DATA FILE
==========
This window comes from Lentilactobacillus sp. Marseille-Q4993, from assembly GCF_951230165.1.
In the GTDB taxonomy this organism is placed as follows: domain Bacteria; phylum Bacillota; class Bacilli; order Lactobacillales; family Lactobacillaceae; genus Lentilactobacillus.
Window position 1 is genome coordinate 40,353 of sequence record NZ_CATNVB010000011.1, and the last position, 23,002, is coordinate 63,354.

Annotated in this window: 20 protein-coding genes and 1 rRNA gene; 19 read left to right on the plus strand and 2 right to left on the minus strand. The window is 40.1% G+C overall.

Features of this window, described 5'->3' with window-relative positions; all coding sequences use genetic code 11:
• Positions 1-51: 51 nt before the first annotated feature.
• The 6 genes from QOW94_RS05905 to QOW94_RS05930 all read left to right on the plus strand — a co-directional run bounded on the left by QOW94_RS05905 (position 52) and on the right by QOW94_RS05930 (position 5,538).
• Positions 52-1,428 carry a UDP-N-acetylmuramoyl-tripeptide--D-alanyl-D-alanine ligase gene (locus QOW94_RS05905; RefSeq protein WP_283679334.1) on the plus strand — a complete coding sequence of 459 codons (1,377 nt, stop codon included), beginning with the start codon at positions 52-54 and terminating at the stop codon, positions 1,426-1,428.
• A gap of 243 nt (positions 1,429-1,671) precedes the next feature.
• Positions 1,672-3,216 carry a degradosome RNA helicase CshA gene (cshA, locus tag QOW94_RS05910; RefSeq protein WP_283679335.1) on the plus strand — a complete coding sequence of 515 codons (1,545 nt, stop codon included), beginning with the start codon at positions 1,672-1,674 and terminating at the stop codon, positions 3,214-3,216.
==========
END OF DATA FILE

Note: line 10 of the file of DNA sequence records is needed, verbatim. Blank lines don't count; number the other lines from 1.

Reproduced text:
• Positions 1,672-3,216 carry a degradosome RNA helicase CshA gene (cshA, locus tag QOW94_RS05910; RefSeq protein WP_283679335.1) on the plus strand — a complete coding sequence of 515 codons (1,545 nt, stop codon included), beginning with the start codon at positions 1,672-1,674 and terminating at the stop codon, positions 3,214-3,216.